What is a Trophy Daughter?
More than one unsuspecting victim, uh, visitor, has stumbled across the blog by googling this question, so let me explain. I coined the term as a gender-specific alternative to “golden child” or “hero”, the current vernaculars for those kids who bring some semblance of credibility to their crazy families by striving to be perfect.
Yes, that’s right, I’m claiming credit for Trophy Daughter. (And no, don’t be ridiculous, I did not invent the internet nor have I ever claimed to.) Others may also stake claim, but I’m not budging. Back when I started, images of young girls holding trophies popped up when you googled Trophy Daughter. Now you get me. And there are t-shirts! Not that I’m getting any royalties. . . seriously, the one original thought of my lifetime and not even a dime. What’s up with that?
So Trophy Daughter is mine, no matter what you say, and I get to define it. Argue all you want but my blog, my rules. So here it is:
trophy daughter: n; a daughter held to overly ambitious expectations for behavior and achievement by parents who use her to impress others and bring glory to themselves.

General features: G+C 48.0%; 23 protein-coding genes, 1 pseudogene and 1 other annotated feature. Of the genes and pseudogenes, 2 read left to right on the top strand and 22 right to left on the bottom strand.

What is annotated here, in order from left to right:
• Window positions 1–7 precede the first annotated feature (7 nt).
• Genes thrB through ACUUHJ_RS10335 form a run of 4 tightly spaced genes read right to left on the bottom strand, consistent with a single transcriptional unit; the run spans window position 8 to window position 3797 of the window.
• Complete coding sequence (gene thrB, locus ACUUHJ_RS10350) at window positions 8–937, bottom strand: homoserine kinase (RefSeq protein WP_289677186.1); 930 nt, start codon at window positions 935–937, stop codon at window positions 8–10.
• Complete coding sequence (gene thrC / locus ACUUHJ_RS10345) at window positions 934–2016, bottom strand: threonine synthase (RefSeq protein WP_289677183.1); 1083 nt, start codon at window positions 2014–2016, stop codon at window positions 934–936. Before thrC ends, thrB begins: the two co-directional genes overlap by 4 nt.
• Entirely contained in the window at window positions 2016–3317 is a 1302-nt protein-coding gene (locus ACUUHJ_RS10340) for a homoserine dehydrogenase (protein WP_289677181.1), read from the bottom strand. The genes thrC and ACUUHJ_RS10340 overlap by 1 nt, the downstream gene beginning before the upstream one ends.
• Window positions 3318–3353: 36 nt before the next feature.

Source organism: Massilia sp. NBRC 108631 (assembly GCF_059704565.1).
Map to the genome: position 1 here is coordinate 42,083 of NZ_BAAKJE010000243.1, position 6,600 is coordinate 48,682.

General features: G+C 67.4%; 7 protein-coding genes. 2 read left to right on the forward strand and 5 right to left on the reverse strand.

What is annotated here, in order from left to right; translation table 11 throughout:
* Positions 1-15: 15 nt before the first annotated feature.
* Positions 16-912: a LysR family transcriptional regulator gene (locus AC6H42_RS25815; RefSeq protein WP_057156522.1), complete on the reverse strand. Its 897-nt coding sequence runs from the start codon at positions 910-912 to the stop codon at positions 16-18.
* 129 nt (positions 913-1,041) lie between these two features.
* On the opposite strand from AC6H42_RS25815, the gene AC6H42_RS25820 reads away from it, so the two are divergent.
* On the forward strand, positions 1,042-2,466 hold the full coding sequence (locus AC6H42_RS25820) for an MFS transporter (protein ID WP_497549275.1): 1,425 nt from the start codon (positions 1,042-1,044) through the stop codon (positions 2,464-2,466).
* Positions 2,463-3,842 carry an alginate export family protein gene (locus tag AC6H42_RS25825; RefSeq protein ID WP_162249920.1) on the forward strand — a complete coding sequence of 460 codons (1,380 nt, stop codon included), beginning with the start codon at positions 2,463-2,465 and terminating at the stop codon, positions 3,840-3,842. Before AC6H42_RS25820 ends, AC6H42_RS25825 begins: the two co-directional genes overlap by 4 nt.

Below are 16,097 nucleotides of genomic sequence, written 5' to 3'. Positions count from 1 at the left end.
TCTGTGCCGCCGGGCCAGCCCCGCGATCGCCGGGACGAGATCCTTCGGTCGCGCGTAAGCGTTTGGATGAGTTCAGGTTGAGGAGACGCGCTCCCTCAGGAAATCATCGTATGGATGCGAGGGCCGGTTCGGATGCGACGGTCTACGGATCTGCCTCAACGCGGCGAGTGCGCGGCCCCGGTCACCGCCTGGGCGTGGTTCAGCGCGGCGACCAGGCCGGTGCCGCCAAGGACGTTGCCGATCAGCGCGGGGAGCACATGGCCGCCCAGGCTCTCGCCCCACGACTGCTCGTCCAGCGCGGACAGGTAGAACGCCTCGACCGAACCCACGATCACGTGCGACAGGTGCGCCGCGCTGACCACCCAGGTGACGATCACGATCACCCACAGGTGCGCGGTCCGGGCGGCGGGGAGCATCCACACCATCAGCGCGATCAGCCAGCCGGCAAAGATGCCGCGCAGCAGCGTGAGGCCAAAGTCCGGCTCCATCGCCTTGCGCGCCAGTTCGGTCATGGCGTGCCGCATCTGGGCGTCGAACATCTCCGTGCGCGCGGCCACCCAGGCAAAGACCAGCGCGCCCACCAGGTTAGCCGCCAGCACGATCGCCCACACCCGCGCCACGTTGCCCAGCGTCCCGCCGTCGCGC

Trophy daughter is NOT a term of endearment. A trophy daughter is born when her parents only see her as an extension of themselves and when her accomplishments become the measure of good parenting. Somewhere along the way, our parents forgot that we are actually unique individuals whose personalities, dreams, and decisions are not a reflection on them. Instead of seeking to know us, they sought to change us into someone they could be proud of. As if we were innately lacking of anything to be proud of on our own. If we met expectations, we were ignored (yet, ironically, despised by relatives who were sick to death of hearing about us.) If we failed, the pressure increased. If we rebelled, we were ostracized. It was the classic can’t-win-for-losing.
Interestingly, trophy child, has been around since 1990. You can read more about that at wordspy.